The data is provided by OECD (The Organization for Economic Co-operation and Development) whose mission is to promote policies that will improve the economic and social well-being of people around the world. OECD’s work is based on continued monitoring of events in member countries as well as outside OECD area, and includes regular projections of short and medium-term economic developments. The OECD Secretariat collects and analyses data, after which committees discuss policy regarding this information, the Council makes decisions, and then governments implement recommendations. The OECD Health Datasets offers the most comprehensive source of comparable statistics on health and health systems across OECD countries. It is an essential tool to carry out comparative analyses and draw lessons from international comparisons of diverse health systems.
Capturing the patients’ perspective of health care is becoming increasingly important as health systems strive to be more responsive to the needs of the people using their services. The HCQI (Health Care Quality Indicators) project has identified measurement of patient experiences as a priority for indicator development and quality improvement. To explore the possibilities for cross-national comparison of patient experiences, the OECD commissioned the Norwegian Knowledge Centre for the Health Services to perform a review of the use of national and international surveys to measure patient experiences. Based on this review and the outcomes of further consultation with country experts, academics in the field and key international partners, the HCQI project developed a population-based survey, and undertook the cognitive testing of the questionnaire and a pilot data collection. Patient experience indicators have been collected for international reporting. The HCQI project continues to focus on learning and sharing developments on national systems for measuring and reporting patient experiences including Patient-Reported Outcome Measures (PROMs) and experiences with integrated care and safety and to improve quality of indicators for international reporting. This work moved forward in collaboration with key organizations and country experts, including the Commonwealth Fund and the WHO.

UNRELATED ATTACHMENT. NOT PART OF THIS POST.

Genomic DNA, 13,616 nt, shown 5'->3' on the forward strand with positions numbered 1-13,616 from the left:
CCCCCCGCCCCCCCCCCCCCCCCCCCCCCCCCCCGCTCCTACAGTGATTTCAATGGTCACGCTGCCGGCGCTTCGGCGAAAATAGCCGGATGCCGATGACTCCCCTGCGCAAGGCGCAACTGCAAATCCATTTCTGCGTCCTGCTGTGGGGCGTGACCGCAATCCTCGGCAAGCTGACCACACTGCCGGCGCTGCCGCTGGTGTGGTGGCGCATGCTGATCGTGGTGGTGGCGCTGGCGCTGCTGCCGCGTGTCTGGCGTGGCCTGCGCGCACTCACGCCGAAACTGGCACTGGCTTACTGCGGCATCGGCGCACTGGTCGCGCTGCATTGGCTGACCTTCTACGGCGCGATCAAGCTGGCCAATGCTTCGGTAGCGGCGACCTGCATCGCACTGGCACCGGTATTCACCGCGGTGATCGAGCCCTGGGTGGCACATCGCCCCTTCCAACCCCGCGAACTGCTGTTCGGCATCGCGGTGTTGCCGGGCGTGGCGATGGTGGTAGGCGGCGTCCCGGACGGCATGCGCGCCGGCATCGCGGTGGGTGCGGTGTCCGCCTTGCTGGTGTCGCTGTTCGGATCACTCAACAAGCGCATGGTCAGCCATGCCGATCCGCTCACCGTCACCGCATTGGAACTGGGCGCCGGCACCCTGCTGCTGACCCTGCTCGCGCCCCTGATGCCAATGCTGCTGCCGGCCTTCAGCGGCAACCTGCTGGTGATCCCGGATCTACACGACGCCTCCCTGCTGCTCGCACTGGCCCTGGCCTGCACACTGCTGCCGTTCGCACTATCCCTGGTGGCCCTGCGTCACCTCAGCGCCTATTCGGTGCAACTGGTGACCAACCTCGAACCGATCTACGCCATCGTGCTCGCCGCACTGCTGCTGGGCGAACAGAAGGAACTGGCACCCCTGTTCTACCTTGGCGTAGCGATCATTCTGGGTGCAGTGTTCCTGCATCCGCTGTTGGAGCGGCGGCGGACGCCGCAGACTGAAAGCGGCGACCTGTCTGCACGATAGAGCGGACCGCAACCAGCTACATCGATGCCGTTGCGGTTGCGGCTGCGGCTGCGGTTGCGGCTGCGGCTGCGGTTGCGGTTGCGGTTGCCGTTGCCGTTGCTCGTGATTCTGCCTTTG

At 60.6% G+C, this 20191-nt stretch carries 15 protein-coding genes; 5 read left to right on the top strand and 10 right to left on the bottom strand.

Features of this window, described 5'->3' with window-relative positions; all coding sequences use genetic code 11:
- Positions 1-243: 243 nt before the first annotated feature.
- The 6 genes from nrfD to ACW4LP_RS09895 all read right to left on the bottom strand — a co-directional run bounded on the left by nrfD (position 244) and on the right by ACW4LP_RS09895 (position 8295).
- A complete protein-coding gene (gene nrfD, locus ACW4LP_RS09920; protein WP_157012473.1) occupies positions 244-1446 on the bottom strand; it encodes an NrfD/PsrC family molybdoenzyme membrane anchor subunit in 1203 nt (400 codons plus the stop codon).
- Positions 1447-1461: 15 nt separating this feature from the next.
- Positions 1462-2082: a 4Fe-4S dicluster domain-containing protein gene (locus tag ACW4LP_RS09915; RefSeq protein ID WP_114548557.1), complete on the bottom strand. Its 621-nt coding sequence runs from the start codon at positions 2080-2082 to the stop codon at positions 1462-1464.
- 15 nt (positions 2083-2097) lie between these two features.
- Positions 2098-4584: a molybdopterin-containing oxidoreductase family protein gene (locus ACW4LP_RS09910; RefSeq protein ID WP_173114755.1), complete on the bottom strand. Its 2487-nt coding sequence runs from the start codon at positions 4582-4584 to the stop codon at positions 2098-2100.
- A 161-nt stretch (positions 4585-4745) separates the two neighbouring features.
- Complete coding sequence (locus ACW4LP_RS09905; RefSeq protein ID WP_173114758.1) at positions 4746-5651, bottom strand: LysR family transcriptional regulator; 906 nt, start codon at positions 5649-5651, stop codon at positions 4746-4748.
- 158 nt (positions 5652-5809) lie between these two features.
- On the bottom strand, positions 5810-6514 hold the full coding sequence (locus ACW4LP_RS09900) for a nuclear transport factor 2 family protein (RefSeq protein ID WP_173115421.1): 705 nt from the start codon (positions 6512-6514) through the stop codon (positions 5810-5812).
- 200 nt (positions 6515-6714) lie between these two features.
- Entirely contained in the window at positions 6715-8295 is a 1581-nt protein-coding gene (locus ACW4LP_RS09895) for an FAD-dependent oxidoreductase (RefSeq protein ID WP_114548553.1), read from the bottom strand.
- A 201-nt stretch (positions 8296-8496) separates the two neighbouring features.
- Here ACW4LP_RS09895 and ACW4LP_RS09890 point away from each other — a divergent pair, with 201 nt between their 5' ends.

The waiting time indicators regarding the number of days from specialist assessment to treatment and the number of days on waiting list are based on quantitative national data. In order to be easily understood these indicators need a detailed description.
Waiting times from specialist assessment to treatment includes the time elapsed for patients on the non-emergency (elective) surgery waiting list from the date they were added to the waiting list for the procedure (following specialist assessment) to the date they were admitted for treatment. The indicator is based on the following inclusion and exclusion criteria:
– Inclusion: all publicly-funded patients (including patients who have received the treatment either by publicly- or privately-owned providers)
– Exclusion: the time elapsed from the date of referral of the general practitioner to the date of specialist assessment (in some countries, this is referred to as ‘outpatient waiting time’)
Waiting times of patients on the list includes the time elapsed for patients on the non-emergency (elective) surgery waiting list from the date they were added to the waiting list for the procedure (following specialist assessment) to a designated census date. The indicator is based on the same inclusion criteria and on following exclusion criteria:
– The time elapsed from the date of referral of the general practitioner to the date of specialist
assessment (in some countries, this is referred to as ‘outpatient waiting time’)
Breaks in the time-related continuity of data on which the calculated indicators values are based are specified in the content of dataset. There are also specified the cases were the methodology used for data collection was different or if the values are estimated.